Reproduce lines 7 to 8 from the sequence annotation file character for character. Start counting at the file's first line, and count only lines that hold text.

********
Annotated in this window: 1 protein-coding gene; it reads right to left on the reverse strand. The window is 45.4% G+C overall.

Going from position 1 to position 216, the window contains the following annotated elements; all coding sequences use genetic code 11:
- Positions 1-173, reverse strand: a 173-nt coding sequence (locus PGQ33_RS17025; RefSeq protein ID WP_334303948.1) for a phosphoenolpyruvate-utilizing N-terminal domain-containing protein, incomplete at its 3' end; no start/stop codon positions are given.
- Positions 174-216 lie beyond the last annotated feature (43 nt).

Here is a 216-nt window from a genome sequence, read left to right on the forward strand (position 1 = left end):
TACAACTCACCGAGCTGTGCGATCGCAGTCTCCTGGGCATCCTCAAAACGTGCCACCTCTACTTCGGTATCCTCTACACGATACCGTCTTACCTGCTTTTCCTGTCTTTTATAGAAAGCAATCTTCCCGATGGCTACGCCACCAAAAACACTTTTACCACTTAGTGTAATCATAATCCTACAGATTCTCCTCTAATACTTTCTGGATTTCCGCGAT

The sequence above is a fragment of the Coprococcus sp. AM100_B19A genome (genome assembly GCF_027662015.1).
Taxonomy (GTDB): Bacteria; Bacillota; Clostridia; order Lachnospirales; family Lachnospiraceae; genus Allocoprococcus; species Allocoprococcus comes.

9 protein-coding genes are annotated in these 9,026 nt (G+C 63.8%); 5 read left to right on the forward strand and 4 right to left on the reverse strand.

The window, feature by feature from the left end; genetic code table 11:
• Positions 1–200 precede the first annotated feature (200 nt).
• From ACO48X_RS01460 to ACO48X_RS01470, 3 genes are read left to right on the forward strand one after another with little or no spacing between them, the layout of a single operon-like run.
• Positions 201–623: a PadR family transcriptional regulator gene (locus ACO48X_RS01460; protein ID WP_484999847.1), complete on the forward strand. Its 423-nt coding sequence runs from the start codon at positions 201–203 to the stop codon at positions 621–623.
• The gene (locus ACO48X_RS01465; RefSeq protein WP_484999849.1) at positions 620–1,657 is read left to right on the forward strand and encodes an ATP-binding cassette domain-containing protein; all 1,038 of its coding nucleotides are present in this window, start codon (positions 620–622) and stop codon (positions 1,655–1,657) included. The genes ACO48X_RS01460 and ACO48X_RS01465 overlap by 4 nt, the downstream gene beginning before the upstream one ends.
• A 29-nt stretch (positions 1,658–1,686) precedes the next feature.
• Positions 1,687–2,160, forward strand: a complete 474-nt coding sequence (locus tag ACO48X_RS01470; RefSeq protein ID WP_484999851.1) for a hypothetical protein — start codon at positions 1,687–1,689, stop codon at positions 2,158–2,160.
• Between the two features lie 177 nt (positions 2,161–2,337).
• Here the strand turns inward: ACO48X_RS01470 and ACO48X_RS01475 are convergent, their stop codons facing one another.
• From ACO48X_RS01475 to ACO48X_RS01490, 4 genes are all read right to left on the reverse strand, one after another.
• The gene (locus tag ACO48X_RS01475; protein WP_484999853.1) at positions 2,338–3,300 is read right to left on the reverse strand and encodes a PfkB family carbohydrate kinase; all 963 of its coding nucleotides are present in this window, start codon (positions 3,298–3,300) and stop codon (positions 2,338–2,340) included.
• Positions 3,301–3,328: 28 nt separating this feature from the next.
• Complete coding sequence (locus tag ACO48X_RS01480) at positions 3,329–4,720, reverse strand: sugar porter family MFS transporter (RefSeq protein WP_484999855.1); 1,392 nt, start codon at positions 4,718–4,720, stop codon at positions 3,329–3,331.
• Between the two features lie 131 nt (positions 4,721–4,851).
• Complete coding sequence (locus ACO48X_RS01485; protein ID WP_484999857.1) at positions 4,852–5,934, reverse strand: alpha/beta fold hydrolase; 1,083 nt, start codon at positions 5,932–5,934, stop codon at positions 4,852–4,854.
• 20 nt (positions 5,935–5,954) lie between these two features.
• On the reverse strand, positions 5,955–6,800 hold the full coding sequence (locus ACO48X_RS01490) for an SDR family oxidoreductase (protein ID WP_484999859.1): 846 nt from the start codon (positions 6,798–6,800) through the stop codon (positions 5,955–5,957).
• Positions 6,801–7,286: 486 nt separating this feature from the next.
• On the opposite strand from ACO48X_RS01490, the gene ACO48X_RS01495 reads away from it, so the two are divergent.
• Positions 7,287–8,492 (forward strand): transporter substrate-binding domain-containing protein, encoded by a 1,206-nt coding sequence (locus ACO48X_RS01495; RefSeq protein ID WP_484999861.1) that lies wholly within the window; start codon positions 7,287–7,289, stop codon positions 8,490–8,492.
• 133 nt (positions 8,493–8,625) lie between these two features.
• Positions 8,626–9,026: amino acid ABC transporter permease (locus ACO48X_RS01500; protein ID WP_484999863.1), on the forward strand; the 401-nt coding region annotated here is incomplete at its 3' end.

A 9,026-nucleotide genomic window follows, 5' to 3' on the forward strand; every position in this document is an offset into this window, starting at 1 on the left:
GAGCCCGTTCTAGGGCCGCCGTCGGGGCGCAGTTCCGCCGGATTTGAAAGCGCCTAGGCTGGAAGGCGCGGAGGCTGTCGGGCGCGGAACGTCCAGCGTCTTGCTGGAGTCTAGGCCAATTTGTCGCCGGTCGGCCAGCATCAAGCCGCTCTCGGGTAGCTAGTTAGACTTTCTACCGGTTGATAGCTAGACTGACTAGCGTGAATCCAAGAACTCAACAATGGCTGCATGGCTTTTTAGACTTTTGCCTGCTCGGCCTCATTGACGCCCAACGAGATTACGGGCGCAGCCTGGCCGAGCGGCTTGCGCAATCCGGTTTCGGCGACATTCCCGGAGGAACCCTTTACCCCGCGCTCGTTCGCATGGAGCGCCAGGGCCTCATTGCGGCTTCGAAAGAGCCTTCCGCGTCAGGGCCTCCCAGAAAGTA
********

The sequence above is a fragment of the Coprococcus sp. AM100_B19A genome (genome assembly GCF_027662015.1).
Taxonomy (GTDB): Bacteria; Bacillota; Clostridia; order Lachnospirales; family Lachnospiraceae; genus Allocoprococcus; species Allocoprococcus comes.